G-1 Through G-4 Visas for Diplomats and Government Officials

Often, diplomats and other international officials wish to travel to the United States for work. The purpose of their business can encompass a wide United States of American VISA Stamprange of tasks—from a brief visit for a meeting to a longer stay to oversee a project or work with the U.S. government. These individuals must secure a nonimmigrant visa to gain entry into the country. A nonimmigrant visa is a visa issued by the U.S. to those who live permanently in another country but want to come to the U.S. temporarily. For many diplomats and foreign officials, one of the first four G visas is required. Here, we share information about the different types of G visas for international employees and their families to help you understand your options and decide what would best fit your needs.

G Visas for International Officials and Family Members

All foreign officials who travel to the U.S. on business must obtain a diplomatic visa. They may not use another visa program, such as a tourist visa or a visa waiver, to obtain entry. In 2015, the U.S. government issued nearly 44,000 G visas in the first four categories. Those categories are:

  • G-1 – Permanent mission members of a recognized government to a designated international organization and their immediate family members.
  • G-2 – Representatives of a recognized government traveling temporarily to the United States to attend meetings of a designated international organization and their immediate family members.
  • G-3 – Representatives of non-recognized or non-member governments and their immediate family members.
  • G-4 – Individuals coming to the United States to take up an appointment at a designated international organization, including the United Nations, and their immediate family members. Nearly half of the issued G visas were issued as G-4 visas.

All the visas in the G category allow immediate family members to accompany the primary applicant into the U.S. The family members may also attend school or seek employment during their stay after obtaining employment authorization.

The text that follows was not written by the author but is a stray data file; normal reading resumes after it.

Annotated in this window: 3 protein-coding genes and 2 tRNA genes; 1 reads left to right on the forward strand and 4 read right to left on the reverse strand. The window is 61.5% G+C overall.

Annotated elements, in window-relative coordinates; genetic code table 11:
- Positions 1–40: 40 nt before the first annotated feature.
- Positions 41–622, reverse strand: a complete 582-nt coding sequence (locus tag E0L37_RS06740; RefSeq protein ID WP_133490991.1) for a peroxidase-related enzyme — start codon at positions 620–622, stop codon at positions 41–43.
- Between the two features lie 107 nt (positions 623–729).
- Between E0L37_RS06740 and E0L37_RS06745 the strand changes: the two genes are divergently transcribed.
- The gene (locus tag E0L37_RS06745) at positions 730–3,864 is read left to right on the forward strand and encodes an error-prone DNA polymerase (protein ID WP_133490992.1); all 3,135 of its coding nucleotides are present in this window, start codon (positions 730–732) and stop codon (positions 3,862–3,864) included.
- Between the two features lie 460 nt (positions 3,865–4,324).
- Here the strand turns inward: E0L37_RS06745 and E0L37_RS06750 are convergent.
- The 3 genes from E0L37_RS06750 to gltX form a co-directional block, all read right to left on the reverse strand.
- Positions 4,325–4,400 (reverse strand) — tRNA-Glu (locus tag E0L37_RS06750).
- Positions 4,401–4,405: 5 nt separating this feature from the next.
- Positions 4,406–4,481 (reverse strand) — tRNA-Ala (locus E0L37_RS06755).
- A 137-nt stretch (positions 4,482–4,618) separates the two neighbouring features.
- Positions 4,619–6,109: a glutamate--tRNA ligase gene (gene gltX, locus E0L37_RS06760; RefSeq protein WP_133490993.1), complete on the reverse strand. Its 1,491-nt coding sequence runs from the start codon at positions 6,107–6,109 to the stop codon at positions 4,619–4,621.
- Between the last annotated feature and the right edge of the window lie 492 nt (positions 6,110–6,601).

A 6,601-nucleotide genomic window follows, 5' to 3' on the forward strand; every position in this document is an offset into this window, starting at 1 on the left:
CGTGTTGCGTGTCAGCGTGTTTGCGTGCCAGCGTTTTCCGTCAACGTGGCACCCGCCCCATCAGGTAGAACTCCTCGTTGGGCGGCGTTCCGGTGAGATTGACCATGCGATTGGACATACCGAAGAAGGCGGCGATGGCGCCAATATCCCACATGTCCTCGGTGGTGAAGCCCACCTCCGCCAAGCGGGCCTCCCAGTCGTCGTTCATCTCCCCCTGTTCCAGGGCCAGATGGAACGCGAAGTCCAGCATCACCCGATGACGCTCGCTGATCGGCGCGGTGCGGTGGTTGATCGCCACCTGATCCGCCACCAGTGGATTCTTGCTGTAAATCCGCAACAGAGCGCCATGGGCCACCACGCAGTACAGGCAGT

Some Foreign Officials Do Not Qualify for a G Visa

While the G visas cover many foreign officials, there are those who must secure a different type of visa. Those working with the North Atlantic Treaty Organization (NATO) should seek a specific NATO visa. Additionally, heads of states are required to obtain an A visa. Finally, if an international employee wishes to visit the U.S. outside of his or her official duties, a G visa would not be appropriate. In those cases, they should apply to the travel category that aligns with the purpose for the travel, such as tourism.

Additional Stipulations of G Visas 1-4

There are some additional stipulations imposed by the U.S. government on those who are issued a G visa 1-4. First, the visa holder is only permitted to work for the organization with which you are registered. You may not seek additional employment, or should the nature of your job change during the stay, you would be required to notify the government. Also, while a G visa holder does not have to state a permanent foreign address, once the visa expires, the holder has 30 days to leave the country. Remaining in the U.S. beyond 30 days would put the visa holder in illegal status.

Determining If You Qualify for a G Visa 1-4

To be certain that you are applying for the appropriate visa, it’s always a good idea to consult with an experienced immigration attorney. At Tucker, Nong & Associates, our skilled legal team has helped many other international officials secure the correct credentials and we know how to navigate the often confusing system. In general, however, you can apply for a G visa if you are traveling to the U.S. on business with a certified organization. The government must approve an international organization before its employees and officials can apply for a G visa. For a complete list of the approved entities, you can visit the U.S. Department of State’s Foreign Affairs Manual and Handbook.

If you need to visit or stay in the U.S. to complete work with an international organization, the experienced attorneys at Tucker, Nong & Associates may be able to help. Our skilled legal team can help you prepare your application and navigate the process to ensure that you can gain entry into the country and perform your duties. Take a moment to fill out our online contact form, and you’ll receive a prompt response from a member of our team who can schedule a free, no-obligation consultation.